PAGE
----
The sculpture fragment suggests Romans lived peacefully alongside Germans until a decisive defeat at the Battle of Teutoburg Forest
Some 2,000 years ago, a monumental bronze sculpture of the Roman emperor Augustus and his trusted steed welcomed visitors to the central marketplace of Waldgirmes, an ancient settlement near modern-day Frankfurt, Germany. Made of bronze covered in gold leaf and weighing an estimated 900 pounds, the equestrian statue was an imposing presence in the newly annexed province. It reminded viewers of imperial might with symbols like the Roman war god Mars affixed onto the horse’s bridle.
Today, a gilded horse head and miscellaneous small fragments are all that remain of the sculpture. But as Andrew Curry reports for National Geographic , the 55-pound head retains much of its majestic power. Now on view just north of Frankfurt at the Saalburg Roman Fort, the sculpture introduces a twist in the established story of Roman-Germanic relations.
Prior to the launch of excavations at Waldgirmes in 1993, historians believed the Roman Empire limited its engagement with German affairs to the occasional military raid, Science Magazine notes. Lacking evidence of early Roman settlements across Germany, researchers identified the Battle of Teutoburg Forest as the turning point in Rome’s empire-building trek across Europe. They speculated that the embarrassing defeat delineated the borders of the Roman frontier.
According to Karen Schousboe of Ancient History Encyclopedia , the battle took place late in the year 9 A.D. German warriors ambushed three legions of Roman soldiers led by general Publius Quinctilius Varus. Despite being vastly outnumbered, the Germans annihilated their enemies. The battered Romans retreated, setting up a northern perimeter along the Rhine River.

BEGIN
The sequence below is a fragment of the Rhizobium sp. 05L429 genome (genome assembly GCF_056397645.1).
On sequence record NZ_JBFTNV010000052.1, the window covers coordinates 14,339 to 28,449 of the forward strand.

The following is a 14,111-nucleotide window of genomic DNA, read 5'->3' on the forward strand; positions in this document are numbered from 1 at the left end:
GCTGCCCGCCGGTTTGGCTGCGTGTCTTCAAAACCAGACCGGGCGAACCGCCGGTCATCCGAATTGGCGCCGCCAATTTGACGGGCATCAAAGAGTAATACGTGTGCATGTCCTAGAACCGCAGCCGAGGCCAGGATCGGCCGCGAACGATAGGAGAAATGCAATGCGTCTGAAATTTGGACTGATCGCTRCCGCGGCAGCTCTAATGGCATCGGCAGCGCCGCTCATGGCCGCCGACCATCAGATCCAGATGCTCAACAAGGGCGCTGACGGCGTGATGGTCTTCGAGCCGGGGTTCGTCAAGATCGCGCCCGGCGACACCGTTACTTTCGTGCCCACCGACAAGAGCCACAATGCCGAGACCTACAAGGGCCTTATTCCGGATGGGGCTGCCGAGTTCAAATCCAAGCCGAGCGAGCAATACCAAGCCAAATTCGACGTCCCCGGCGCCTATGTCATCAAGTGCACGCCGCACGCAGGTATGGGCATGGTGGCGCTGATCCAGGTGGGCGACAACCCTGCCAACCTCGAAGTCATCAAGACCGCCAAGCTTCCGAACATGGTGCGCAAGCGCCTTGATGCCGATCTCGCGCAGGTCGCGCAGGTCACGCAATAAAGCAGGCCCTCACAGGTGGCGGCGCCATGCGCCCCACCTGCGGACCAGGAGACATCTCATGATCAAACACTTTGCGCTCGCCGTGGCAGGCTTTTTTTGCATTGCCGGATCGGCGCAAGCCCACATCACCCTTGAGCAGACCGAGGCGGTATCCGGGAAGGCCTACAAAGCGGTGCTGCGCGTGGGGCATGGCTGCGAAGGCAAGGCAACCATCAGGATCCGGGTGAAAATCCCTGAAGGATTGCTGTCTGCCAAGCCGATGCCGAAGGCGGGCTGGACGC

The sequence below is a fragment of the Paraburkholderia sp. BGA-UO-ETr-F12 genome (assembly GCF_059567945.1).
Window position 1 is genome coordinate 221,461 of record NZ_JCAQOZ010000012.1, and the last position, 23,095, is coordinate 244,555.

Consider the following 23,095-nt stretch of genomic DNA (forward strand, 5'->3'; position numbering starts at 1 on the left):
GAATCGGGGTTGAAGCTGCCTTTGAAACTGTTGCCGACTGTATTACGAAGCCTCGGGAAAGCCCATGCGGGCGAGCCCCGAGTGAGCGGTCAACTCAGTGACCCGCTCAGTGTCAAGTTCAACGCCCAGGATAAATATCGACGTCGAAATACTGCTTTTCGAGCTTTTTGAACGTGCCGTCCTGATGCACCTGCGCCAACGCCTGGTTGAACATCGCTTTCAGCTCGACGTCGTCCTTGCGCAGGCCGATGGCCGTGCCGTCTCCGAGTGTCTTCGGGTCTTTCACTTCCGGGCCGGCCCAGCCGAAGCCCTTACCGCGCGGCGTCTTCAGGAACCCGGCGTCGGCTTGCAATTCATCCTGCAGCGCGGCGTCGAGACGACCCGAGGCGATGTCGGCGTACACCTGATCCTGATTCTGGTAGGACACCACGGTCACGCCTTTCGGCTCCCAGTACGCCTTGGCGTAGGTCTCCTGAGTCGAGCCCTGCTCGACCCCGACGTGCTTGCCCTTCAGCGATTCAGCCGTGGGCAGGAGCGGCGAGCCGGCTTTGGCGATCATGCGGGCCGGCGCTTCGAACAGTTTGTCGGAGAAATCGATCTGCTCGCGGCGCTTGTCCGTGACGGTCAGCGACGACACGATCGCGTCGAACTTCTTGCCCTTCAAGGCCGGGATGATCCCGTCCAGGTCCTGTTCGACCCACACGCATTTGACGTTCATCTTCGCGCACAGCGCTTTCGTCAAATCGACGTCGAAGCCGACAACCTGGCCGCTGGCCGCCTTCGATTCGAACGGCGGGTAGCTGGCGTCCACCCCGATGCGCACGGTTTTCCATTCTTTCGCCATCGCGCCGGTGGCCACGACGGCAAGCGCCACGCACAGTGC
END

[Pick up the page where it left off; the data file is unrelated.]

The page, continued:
The artifacts found at Waldgirmes suggest that Teutoburg Forest is only part of the story. They indicate the Romans lived next to and traded with the Germans peacefully for years, National Geographic ’s Curry writes. Researchers have yet to find a barracks or any evidence of a large military presence at Waldgirmes.
Wood buildings dated to around 4 B.C. reveal a surprisingly advanced town. It was filled with Roman-style residences, pottery and woodworking workshops, and classic Roman structures including a forum, or marketplace. Here, archaeologists identified five pedestals that once housed life-size equestrian sculptures—including the one of Augustus now represented solely by the horse’s head.
The head, which was discovered at the bottom of a 33-foot well in 2009, speaks to the previously underestimated presence of Roman settlements in Germany and the disastrous consequences of Teutoburg.
In a separate article for Archaeology , Curry writes that the sculpture fragment was wedged underneath eight millstones, as well as an array of everyday items such as wooden buckets, sticks and fence posts. Littered across the site were more than 160 bronze fragments, mainly consisting of minuscule splinters, indicating the Germans probably recycled bronze sculptures for their own use. As for the horse head, Siegmar von Schnurbein, an archaeologist and director of the German Archaeological Institute’s Romano-Germanic Commission, hypothesizes that it was thrown into the well as part of a ritualized water sacrifice commonly seen in Germanic areas.
Whatever the exact reasoning behind the sculpture’s ignominious end, Teutoburg precipitated the speedy decline of Waldgirmes and other German settlements. Within several years of the battle, the site was evacuated, likely voluntarily due to heightened Roman-Germanic tensions. The buildings of Waldgirmes were torched, perhaps to prevent Germanic tribes from taking over the settlement.
“In the final fire, everything was wiped out, ground down to the earth,” lead researcher Gabriele Rasbach tells Curry. “You can see burning along the entire wall.”
According to a press release, the head has been extensively restored to highlight its gilded exterior and decorative details. Entangled in legal battles for nearly a decade, it is finally being exhibited to the public, enabling viewers to envision its former glory and immerse themselves in the forgotten 2,000-year-old world.